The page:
Fiona Apple was upstairs, alone, stalking the small suite of her boutique hotel in Soho.
It was noon, in May, and she had arrived in New York, the city where she grew up, a few days earlier from Paris, where she was shooting a music video.
Despite hectic schedules, says an insider, "they have a good time when they can get together! Their follow-up "Some Nights" has spent 27 weeks on the Hot 100 chart.
The group is nominated for two awards at Thursday's 2012 Video Music Awards.
"Apple is at the moment," New York Magazine's Nitsuh Abebe wrote upon seeing her at Austin, Texas' South by Southwest music festival. hyper-alive." As she followed up the album release with a national tour, that sentiment was everywhere, including her career-spanning show last July at the Arlene Schnitzer Concert Hall.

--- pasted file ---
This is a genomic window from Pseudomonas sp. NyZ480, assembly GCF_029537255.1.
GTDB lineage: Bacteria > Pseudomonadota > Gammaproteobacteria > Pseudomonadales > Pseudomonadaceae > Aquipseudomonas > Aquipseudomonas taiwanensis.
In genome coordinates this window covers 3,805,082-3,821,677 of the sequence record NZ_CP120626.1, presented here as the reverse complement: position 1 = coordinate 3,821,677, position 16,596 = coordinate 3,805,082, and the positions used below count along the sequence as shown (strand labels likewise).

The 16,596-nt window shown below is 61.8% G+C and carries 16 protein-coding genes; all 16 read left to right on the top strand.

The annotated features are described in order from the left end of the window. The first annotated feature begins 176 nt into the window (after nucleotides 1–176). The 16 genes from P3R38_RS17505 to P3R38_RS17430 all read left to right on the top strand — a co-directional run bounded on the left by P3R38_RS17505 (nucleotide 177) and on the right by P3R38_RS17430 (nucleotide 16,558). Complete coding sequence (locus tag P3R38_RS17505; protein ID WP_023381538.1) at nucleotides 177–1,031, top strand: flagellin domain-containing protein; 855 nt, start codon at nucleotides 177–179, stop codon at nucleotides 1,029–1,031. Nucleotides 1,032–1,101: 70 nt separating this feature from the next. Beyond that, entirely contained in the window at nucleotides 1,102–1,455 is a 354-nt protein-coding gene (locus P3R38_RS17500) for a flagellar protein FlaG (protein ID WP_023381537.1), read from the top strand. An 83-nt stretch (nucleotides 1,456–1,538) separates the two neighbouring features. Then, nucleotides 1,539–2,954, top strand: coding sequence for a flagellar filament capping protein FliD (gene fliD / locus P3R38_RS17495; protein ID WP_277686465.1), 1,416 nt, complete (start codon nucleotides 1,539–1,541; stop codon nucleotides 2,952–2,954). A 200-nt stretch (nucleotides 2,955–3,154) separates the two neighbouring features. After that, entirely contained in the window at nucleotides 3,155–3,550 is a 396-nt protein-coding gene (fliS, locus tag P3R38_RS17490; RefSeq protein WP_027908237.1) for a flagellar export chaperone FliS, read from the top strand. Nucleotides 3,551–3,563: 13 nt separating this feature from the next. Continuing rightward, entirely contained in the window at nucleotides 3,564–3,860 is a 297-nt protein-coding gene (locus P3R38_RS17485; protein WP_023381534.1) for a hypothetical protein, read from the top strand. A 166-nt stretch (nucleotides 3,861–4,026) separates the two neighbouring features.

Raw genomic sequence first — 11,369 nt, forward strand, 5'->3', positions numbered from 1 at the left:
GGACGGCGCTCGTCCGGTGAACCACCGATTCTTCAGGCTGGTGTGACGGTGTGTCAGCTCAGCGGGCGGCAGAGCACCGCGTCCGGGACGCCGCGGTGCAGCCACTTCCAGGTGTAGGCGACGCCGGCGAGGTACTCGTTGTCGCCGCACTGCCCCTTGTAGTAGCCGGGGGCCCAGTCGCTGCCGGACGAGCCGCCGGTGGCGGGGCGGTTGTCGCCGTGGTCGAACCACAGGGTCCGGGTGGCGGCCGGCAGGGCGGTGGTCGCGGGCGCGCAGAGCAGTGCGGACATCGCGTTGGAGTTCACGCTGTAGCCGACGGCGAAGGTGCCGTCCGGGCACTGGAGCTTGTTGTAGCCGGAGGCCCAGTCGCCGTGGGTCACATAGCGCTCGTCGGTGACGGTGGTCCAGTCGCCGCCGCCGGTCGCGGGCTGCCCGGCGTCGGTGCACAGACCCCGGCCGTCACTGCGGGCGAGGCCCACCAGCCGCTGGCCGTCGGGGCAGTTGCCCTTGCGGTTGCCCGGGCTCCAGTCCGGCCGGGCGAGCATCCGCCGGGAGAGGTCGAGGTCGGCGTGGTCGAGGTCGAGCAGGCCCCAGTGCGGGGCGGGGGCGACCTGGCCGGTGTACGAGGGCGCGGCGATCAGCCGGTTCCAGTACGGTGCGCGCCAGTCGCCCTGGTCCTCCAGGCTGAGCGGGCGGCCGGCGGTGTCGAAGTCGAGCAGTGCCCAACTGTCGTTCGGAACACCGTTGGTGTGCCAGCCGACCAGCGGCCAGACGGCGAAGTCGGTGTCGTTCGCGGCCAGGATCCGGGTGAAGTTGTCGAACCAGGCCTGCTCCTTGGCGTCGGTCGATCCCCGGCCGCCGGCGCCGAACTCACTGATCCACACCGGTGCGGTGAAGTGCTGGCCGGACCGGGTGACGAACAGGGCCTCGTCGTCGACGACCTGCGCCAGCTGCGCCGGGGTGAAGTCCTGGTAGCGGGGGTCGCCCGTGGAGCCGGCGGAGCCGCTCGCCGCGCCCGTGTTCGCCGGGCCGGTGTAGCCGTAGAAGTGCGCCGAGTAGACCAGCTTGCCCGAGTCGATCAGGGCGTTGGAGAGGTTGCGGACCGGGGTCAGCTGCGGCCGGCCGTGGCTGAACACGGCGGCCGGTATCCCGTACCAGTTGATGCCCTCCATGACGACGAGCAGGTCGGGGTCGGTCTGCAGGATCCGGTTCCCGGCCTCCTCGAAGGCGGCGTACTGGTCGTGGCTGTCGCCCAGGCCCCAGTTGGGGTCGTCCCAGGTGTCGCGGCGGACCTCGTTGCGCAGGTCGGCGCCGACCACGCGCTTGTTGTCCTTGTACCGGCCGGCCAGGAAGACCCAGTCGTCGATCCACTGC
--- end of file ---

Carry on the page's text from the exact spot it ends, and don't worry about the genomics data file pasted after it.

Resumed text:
Largo contains a unique atmosphere: under the watchful administration of owner Mark Flanagan, phones and cameras are banned, advertising is limited to word of mouth, and years of thoughtful booking and grassroots audience-building have made it the city's most welcoming stage.With a pencil she began scribbling onto a piece of hotel stationery. She’d returned to the window she’d spent the morning staring down from, the man clearly on drugs still hobbling along the same block of Grand Street, picking up twigs and moving them.The morning — which is to say the hours after midnight — had unfolded well, sunrise had come smoothly, she’d felt good, and she’d seriously debated continuing straight through, as she does most often, but with a busy day ahead, she’d figured it best to rest, and, to her surprise, slipped into unconsciousness beneath the coffee table. In her head she heard the refrain from the seventies song: “Do it, do it, till you’re satisfied.” She was, now, exhausted.The show was the first night of "Anything We Want: An Evening with Fiona Apple and Blake Mills," a 15-date October tour intent on bringing Largo's intimacy and assurance on the road. Apple and Mills, joined by an agile rhythm section, played new material and old songs remade for their partnership -- a striking blend of raw passion and traditionalist craft.Working as solo artists in Boston, the two members of the band, John Dragonetti and Blake Hazard, were introduced through a mutual friend, Joe Klompus.